CloudTrail


AWS CloudTrail is a web service that records AWS API calls for your account and delivers log files to you. The recorded information includes the identity of the API caller, the time of the API call, the source IP address of the API caller, the request parameters, and the response elements returned by the AWS service.

With CloudTrail, you can get a history of AWS API calls for your account, including API calls made via the AWS Management Console, AWS SDKs, command line tools, and higher-level AWS services (such as AWS CloudFormation). The AWS API call history produced by CloudTrail enables security analysis, resource change tracking, and compliance auditing.

Adding CloudTrail Tags and Alerts


Tags and alerts to help you track important CloudTrail events can be easily added to your CloudTrail log. 
Tags related to the following important events can be imported via our tag import script:

  • Starting, stopping, terminating, rebooting instances
  • Creating or deleting security groups
  • Creating and deleting users
  • Updating user profiles
  • Adding and removing groups
  • Updating role and password policies
  • Signing certificate upload or deletion

To add these to your Cloudtrail log you can use our tag import script with the following input file (cloudtrail-tags.txt). The input file contains tags for the events listed above. To import the tags run the following command:

pip install modules
python le_migrate_tags.py ACCOUNT_KEY import cloudtrail-tags.txt

They will be imported into your Logentries account and will be available from your Tags and Alerts page. Simply add them to your CloudTrail log. 
If you would like to get notified when these events occur, you can also configure alerting for any of these Tags.


Adding CloudTrail information to your Dashboards


To add CloudTrail information to your system Dashboard, perform the following steps.  First, setup CloudTrail integration as described below and then navigate to the AWS/CloudTrail and CloudWatch (Opstream) log.  Add the following saved searches to the CloudTrail log:
Cloud Watch
CPU Average: CPUUtilization AND average>0
CPU AVG Visualized: CPUUtilization AND average>0 | AVERAGE
Total NetworkIn: NetworkIn AND average>0 | SUM
NetworkIn Average: NetworkIn AND average>0 | AVERAGE
NetworkOut Average: NetworkOut AND average>0 | AVERAGE

CloudTrail
What User Type Rebooted:
 eventName=RebootInstances | GroupBy(type) | Count
Who Rebooted: eventName=RebootInstances | GroupBy(userName) | Count
Events by Root: type=Root | GroupBy(eventName) | Count
Events by IAM User: type=IAMUser | GroupBy(eventName) | Count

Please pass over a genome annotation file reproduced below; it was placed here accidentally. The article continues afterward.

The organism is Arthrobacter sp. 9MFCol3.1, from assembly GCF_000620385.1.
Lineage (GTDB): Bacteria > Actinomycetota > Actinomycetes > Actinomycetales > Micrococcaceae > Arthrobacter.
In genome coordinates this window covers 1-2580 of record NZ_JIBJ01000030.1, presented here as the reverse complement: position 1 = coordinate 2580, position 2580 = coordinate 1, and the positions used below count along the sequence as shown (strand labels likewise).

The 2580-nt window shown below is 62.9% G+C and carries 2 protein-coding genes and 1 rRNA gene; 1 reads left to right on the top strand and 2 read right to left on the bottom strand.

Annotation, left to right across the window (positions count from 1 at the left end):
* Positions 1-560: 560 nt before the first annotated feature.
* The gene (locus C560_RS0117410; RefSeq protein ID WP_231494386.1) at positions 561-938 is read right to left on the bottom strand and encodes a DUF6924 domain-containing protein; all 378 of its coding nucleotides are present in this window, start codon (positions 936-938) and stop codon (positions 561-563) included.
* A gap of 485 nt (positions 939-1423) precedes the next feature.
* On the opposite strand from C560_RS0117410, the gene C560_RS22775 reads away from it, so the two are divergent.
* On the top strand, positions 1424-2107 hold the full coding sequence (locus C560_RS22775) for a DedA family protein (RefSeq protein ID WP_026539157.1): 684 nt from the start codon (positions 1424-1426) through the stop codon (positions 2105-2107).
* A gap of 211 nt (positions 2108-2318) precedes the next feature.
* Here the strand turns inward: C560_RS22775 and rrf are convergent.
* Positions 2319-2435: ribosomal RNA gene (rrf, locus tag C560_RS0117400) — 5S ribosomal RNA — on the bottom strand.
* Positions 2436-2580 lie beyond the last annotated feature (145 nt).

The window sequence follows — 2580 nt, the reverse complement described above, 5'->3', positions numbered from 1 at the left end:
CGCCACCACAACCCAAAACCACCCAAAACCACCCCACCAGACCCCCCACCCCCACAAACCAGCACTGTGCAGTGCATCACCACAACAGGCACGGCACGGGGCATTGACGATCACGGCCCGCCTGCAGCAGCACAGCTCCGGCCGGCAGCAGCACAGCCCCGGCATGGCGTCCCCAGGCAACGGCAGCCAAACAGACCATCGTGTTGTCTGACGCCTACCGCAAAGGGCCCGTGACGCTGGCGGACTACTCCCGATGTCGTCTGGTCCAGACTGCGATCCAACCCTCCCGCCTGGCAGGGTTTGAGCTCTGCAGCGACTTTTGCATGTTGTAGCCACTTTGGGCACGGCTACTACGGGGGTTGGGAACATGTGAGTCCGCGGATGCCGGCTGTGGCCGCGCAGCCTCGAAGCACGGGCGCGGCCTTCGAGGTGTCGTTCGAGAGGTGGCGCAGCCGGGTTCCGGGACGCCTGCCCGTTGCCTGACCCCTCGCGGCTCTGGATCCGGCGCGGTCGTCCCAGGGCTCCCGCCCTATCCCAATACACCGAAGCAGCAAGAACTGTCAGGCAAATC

Events by IAM User No Description: type=IAMUser NOT /Describe | GroupBy(eventName) | Count 
Total Events by IAM User: type=IAMUser | GroupBy(userName) | Count 
Source IP Addresses: type=IAMUser | GroupBy(sourceIPAddress) | Count 

Once adding these searches, go to Insights/Dashboards at the top of your Logentries UI page.  Click the add Widget Button at the top of the page.   The following three screenshots walk you through creating a widget inside of the dashboard.





After adding the saved searches to your Dashboard, you will have a dashboard similar to the below screenshot.




Steps to getting CloudTrail working with Logentries


1.  Enable CloudTrail
Login into your AWS account and enable CloudTrail if you haven’t already.  When enabling CloudTrail, please be sure to create a SNS Topic.

2.  Create a SQS Queue
Click on SQS in your AWS Console and create a new queue.

3.  Add Permissions to the SQS Queue
When adding permissions to the SQS queue, you need to add your full account number/name.   In the IAM area, select the user that you want to utilize and click Summary.  When the user is created within the IAM section, make sure that the user has at least Read-Only access – so that the object may read the bucket.  The string you need is formatted as shown below and available under User ARN and looks similar to this:
arn:aws:iam::<account_code>:user/<username>
Receive, Send, and Delete permissions must be applied (see below):

4.  Subscribe the queue to the SNS Topic created in step 1 above.
The queue must now be subscribed to the SNS Topic created when you enabled CloudTrail.  You can do this by selecting the queue created in Step 2 and using the Queue Action drop down menu, and then selecting Subscribe Queue to SNS Topic.   See below:


5.  Repeat this process for multiple CloudTrail setups for different regions.
When enabling CloudTrail in multiple regions, the process is similar. Publish CloudTrail to the same bucket created in step 1 above. Then subscribe to the SNS topic from the SQS queue. Be sure to turn off “Global Services” in subsequent CloudTrail enablements.

6.  Obtain the Queue URL
Obtain the queue URL for Logentries configuration and maintain it for safe keeping.   The queue URL is available by clicking on the SQS Queue name and copying the URL from the Details at the bottom.

Configuring the Logentries platform to follow your CloudTrail


To follow your CloudTrail information, login to your Logentries account and go into your Account Settings.   From here, click on AWS and you’ll be presented with the following screen:


Access Key:  This is the access key of the IAM user that you created for AWS Integration with Logentries.
Secret Key: The secret key of the IAM user that you created for AWS Integration.
Enable Cloudwatch:  Click here to enable Cloudwatch.   Detailed information can be obtained on our Cloudwatch documentation page.
Enable Cloudtrail: Click here to enable CloudTrail.
Cloudtrail SQS URL: This is the URL that was copied in step 5 above.

Please note that the CloudTrail information will be brought into your Logentries account every 5 minutes.   This integration will create a new host container called AWS and a new log called Cloudtrail.


Back to Top